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Barions and ΛCDM Model Problems

Abstract

We examine the inner profiles of the rotation curves of galaxies in the velocity range from dwarf galaxies to Milky-way like galaxies, having maximum of rotation, \({{V}_{{{\text{max}}}}}\), in the range (30–250) km/s, whose diversity is much larger than that predicted by the \(\Lambda \)CDM model. After showing that the scatter in the observed rotation curves is much larger that predicted by dark matter-only cosmologies, we show how taking into account baryons, through a semi-analytical code, allows to create a a variety of rotation curves in agreement with observation. Simultaneously, we show that the quoted discrepancy does not need for different form of dark matter as advocated by other authors. We finally show how our model can reobtain the rotation curve of remarkable outliers like IC 2574, a 8 kpc cored profile having a challenging, and extremely low rising rotation curve, and UGC 5721 a cusp-like rotation curve galaxy. We suggest treating baryonic physics properly before introducing new exotic features, albeit legitimate, in the standard cosmological model.

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Fig. 1.
Fig. 2.
Fig. 3.

Notes

  1. The \(\alpha \) vs. \({{M}_{ * }}{\text{/}}{{M}_{{{\text{halo}}}}}\) correlation can be recast, with the help of the [74] relation, as \(\alpha \) vs. \({{M}_{ * }}\).

  2. Including the resulting density profile, and thus RC, as well.

  3. \( \simeq {\kern 1pt} 20{-} 80\) km/s in most clump hosting galaxies.

  4. Note that [61, 62] and [65] adopted different dominant mechanisms.

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ACKNOWLEDGMENTS

The authors wish to thank Maksym Deliyergiyev for some calculations.

Funding

MLeD acknowledges the financial support by the Lanzhou University starting fund, the Fundamental Research Funds for the Central Universities (Grant no. lzujbky-2019-25), National Science Foundation of China (grant no. 12047501), and the 111 Project under Grant no. B20063.

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Appendices

APPENDIX A

6. THEORETICAL MODEL

This section recalls the model employed in this work. The spherical collapse models [2426, 7880], was very significant improved in, e.g., [21, 81] to include the effects of

• random angular momentum induced by random motion during the collapse phase of haloes, e.g., [25, 26],

• ordered angular momentum induced by tidal torques, e.g., [27, 44, 82], and was furthered to include the consequences of

• adiabatic contraction, e.g., [28, 29, 83, 84],

• dynamical friction between DM and baryonic gas and stellar clumps [21, 3033, 35, 8587],

• gas cooling, star formation, photoionization, supernova, and AGN feedback [36, 37, 56] and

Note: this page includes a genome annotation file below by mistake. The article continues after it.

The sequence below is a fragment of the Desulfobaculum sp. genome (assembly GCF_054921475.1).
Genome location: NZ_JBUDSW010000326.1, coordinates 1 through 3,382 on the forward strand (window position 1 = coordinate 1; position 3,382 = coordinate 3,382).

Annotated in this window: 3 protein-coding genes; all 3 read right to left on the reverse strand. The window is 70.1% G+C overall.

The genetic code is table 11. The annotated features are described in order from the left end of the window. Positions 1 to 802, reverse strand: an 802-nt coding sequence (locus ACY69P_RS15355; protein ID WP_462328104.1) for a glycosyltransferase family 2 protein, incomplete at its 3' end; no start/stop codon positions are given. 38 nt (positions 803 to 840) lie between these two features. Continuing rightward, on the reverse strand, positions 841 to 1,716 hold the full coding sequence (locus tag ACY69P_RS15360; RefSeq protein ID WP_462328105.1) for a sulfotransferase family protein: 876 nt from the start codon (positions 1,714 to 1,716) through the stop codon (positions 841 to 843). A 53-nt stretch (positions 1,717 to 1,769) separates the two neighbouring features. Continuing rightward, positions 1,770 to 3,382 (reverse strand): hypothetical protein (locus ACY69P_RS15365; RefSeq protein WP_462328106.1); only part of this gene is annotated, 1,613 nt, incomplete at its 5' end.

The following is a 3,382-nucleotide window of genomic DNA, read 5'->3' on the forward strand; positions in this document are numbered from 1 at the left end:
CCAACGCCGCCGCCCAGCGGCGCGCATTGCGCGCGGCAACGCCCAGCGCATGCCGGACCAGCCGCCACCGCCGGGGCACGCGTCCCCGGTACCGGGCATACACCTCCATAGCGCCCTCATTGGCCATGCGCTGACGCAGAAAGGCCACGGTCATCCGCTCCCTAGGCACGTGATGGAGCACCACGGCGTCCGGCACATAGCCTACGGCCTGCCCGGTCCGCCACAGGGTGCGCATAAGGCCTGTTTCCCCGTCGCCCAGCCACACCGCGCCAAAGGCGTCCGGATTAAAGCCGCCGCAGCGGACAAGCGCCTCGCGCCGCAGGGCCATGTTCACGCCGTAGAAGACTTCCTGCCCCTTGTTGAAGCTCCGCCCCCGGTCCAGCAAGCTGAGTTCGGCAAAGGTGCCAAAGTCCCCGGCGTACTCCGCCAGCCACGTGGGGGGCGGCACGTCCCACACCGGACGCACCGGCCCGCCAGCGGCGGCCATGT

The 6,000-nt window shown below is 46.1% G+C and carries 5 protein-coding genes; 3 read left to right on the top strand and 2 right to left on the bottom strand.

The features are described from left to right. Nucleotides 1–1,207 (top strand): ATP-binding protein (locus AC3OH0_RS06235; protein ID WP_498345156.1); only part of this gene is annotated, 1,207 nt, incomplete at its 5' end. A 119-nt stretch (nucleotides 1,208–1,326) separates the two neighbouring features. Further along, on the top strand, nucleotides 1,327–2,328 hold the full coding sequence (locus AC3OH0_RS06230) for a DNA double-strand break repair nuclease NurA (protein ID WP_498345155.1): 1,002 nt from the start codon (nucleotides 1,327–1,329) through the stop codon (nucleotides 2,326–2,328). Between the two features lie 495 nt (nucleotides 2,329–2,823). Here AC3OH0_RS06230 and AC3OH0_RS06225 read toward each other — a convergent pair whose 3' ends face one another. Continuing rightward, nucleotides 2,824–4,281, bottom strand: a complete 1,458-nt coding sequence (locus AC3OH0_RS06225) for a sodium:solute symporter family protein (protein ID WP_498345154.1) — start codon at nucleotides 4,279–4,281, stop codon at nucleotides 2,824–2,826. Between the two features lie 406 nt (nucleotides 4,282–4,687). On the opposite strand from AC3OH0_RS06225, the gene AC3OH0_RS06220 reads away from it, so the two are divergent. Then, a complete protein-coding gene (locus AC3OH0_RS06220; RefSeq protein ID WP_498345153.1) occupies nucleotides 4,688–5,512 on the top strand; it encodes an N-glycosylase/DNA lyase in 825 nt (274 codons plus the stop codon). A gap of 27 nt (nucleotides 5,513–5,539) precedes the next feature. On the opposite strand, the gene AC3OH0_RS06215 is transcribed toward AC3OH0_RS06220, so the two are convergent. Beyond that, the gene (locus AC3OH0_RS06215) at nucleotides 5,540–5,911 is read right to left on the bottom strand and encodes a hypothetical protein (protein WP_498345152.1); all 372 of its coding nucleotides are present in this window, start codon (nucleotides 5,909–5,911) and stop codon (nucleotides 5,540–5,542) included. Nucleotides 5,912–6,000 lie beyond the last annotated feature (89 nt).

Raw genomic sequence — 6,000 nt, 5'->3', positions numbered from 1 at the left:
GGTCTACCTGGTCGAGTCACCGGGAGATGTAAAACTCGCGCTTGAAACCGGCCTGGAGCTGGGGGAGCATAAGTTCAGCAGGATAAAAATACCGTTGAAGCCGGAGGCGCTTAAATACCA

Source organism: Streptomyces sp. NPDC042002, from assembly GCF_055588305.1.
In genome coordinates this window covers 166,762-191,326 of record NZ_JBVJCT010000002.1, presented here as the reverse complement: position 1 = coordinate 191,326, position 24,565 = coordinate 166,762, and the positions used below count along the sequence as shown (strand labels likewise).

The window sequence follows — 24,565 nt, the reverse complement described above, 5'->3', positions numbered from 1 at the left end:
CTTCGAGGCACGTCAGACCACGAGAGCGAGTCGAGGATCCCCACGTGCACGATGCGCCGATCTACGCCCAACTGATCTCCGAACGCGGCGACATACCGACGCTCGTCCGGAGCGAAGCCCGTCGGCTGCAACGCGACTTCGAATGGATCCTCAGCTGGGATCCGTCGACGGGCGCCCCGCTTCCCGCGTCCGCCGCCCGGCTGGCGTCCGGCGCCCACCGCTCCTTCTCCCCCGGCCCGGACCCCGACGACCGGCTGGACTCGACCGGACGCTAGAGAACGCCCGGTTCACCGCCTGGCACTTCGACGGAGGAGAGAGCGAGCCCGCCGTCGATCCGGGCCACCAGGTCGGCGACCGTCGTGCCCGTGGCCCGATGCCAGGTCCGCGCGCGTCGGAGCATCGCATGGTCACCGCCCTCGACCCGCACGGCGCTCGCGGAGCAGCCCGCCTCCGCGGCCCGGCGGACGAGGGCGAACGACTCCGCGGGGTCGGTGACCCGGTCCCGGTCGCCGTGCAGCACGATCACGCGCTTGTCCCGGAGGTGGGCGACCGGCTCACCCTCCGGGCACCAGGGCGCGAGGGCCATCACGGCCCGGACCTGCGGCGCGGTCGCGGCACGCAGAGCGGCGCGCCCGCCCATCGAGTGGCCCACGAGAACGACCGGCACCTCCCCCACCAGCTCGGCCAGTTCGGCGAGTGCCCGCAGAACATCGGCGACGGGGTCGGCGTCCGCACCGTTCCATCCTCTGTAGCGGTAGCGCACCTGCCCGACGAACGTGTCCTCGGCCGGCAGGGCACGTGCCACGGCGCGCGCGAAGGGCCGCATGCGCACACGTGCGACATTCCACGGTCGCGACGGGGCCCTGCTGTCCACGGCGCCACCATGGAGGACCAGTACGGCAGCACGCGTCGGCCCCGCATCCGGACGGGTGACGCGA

• DE [8890],

and was further refined in [22, 23, 91, 92]. This model produced results on

• the universality of density profiles [59, 63],

• specific features of density profiles in

—galaxies [60, 93] and

—clusters [54, 93]

as well as a focus on

• galaxies inner surface-density [94].

Although the model’s key mechanism resides in dynamical friction (DFBC), we stress out that it includes all of the above effects (including SNF) that each only contribute at the level of some %.

Its implementation occurs in several stages:

1. The diffuse proto-structure of gas and DM expands, in the linear phase, to a maximum radius before DM re-collapses into a potential well, where baryons will fall.

2. In their radiative clumping, baryons form stars at the halo centre.

3. Then four effects happen in parallel:

(a) The DM central cusp increases from baryons adiabatic contraction (at \(z \simeq 5\) in the case of \({{10}^{9}}{\kern 1pt} {{M}_{ \odot }}\) galaxies [21]).

(b) The galactic centre also receive clumps that collapse from baryons-DM dynamical friction (DF).

(c) The DF energy and angular momentum (AM) transfer to DM and stars [95–97] results in an opposite effect to adiabatic contraction, and reduces the halo central density [30, 31].

(d) The balance between adiabatic contraction and DF can result in heating cusps and forming cores, i.e. in dwarf spheroidals and spirals, while the deeper potential wells of giant galaxies keeps their profile steeper.

4. The effect of DF adds to that of tidal torques (ordered AM), and random AM.

5. Finally, the core further slightly (few percent) enlarges from the decrease of stellar density due to successive gas expulsion from supernovae explosions, and from the disruption of the smallest gas clumps, once they have partially converted to stars, see [35].

6.1. Model Treatment of Density Profile

Starting from a Hubble expansion, the spherical model of density perturbations expands linearly until reaching a turn-around maximum and reverting into collapse [98, 99]. A Lagrange particle approach yields the final density profile